The Thinking Teacher


June 24

In a shared-inquiry pedagogic model for teaching yoga, the focus is on the student’s process as an emerging and evolving entity. In such an approach, the form of an asana becomes a soft suggestion or possibility that can never be defined by a singular representation or demonstration. While we may inherit useful practices from those who have come before us, these are considered potential tools that may or may not be valuable or relevant to an individual practitioner. What an asana looks like is considered far less important than how it feels and whether it makes sense in a practitioner’s body. In such an approach, the very concept of alignment as an immutable certainty becomes illogical for how could the unique structure of myriad individuals be condensed into one mold? If the form of an asana is merely suggestive and we view the asana as a mechanism for exploration and discovery, then the form has the potential to become a springboard for almost limitless expressions and permutations. For the practitioner this gives license to adapt, vary, change, and evolve practices over time.

This process-oriented approach to practicing yoga impels and demands a very different approach to teaching.(1) In this orientation to teaching we provide a context where students can best explore finding a harmonious relationship within their body and between the body and the world. Finding sequential flow of impulse, coherent connectedness, and efficiency and ease in movement in a particular moment of embodied evolution is as changeable as the ebb and flow of the breath. While systems and methods tend to work with snapshots or “net result” pictures, we work instead with a more difficult medium of embodiment as a cinematic experience. Trying to ascertain the student’s experience through the snapshot of a completed posture is like trying to understand the emotional content of a film through an analysis of a handful of still images.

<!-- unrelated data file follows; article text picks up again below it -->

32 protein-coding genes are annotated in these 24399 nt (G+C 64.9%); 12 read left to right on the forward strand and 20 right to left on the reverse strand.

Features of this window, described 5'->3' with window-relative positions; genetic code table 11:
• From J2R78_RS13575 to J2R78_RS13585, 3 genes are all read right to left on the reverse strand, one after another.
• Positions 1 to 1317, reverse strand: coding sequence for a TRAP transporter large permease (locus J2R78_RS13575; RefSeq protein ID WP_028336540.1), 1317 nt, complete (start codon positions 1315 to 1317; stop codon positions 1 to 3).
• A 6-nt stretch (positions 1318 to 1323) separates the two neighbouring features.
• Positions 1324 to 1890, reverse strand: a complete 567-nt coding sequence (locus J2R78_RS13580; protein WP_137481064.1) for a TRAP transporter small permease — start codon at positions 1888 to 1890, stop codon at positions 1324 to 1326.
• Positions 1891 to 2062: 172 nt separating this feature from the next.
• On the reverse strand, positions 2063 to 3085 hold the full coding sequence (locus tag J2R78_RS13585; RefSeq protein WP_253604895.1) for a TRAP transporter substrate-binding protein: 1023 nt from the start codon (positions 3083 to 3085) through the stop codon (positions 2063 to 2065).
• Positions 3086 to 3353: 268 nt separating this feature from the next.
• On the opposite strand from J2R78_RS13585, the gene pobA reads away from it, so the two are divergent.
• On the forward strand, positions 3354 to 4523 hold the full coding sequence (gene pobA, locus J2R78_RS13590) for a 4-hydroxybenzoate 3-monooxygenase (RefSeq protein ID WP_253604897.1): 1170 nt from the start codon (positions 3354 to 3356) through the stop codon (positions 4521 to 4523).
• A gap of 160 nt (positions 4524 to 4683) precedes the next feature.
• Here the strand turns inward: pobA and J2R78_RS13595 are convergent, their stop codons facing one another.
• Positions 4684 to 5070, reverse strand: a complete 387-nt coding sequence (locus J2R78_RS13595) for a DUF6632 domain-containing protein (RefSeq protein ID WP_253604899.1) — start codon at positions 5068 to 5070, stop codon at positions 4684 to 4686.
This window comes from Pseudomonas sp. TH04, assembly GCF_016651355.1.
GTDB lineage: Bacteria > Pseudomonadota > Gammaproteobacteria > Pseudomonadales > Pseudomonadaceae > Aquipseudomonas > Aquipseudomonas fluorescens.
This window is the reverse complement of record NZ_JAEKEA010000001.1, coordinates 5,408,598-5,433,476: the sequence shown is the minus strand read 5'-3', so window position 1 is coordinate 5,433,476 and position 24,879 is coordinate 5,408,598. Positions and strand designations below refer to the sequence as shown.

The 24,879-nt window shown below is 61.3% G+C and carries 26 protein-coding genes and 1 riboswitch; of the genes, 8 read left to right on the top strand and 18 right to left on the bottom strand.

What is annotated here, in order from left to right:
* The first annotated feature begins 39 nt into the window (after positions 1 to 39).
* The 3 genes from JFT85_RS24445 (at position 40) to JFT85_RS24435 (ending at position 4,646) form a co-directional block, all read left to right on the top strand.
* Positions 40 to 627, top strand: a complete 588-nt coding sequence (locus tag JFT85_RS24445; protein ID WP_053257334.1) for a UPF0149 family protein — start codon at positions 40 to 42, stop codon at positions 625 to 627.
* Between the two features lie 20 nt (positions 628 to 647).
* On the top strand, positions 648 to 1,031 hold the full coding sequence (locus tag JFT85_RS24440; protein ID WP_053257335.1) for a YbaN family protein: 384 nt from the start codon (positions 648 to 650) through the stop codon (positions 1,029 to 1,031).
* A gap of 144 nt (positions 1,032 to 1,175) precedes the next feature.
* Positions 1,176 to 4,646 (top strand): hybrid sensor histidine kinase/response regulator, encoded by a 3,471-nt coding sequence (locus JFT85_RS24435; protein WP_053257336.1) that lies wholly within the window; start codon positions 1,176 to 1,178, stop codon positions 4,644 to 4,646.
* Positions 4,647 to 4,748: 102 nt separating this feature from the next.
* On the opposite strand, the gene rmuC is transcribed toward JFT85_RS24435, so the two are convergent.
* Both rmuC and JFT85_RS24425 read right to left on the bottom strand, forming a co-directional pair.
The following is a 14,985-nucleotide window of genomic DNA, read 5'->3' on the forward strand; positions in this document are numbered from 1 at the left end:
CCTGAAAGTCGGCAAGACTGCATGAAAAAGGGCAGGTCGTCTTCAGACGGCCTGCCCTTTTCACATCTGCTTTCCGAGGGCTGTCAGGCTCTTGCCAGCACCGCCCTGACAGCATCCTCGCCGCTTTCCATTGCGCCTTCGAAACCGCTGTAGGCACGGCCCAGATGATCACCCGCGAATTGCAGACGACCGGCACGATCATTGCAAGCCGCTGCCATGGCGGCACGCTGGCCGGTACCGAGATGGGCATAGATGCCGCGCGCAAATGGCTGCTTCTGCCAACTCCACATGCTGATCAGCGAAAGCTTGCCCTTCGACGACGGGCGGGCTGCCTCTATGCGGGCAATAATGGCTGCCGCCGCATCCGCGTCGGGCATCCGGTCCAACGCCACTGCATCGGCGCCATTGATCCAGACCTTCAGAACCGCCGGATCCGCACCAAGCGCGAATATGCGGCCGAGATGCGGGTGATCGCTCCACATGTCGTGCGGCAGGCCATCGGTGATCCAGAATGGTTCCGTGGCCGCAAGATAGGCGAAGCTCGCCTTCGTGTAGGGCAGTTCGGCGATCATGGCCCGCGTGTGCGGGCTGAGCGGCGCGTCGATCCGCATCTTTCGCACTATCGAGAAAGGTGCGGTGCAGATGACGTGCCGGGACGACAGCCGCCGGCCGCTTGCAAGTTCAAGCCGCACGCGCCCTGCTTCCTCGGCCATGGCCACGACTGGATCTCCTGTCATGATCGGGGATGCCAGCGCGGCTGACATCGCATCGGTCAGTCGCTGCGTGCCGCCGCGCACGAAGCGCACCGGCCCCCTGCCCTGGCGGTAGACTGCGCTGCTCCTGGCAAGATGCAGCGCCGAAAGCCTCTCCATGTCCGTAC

But what about structure! What about the importance of alignment! What about biomechanics! What about anatomical and kinesiological principles! The importance of structural integration remains but how we get there differs. Through connecting to the animating force of breath, prana, and the movement of internal impulse we generate a remembrance of an innate ability to find coherence in form. We make the internal connection to the source of aliveness a priority and prerequisite to implementing the nuts and bolts of musculoskeletal alignment. For without the enlivening support of internal respiration and the global movement of breath, postures become like shells bereft of their inhabitants.

- This material has been sourced from the newly written manual for The Art of Teaching.

(1) Many yoga methods or brands are labelled “styles” implying that there is a particular way in which the practice is to be performed. I use the word “approach” to distinguish it from a style or method of yoga. An approach implies an orientation rather than a set reference point.


Art of Teaching course, communications, Pedagogy, teaching techniques

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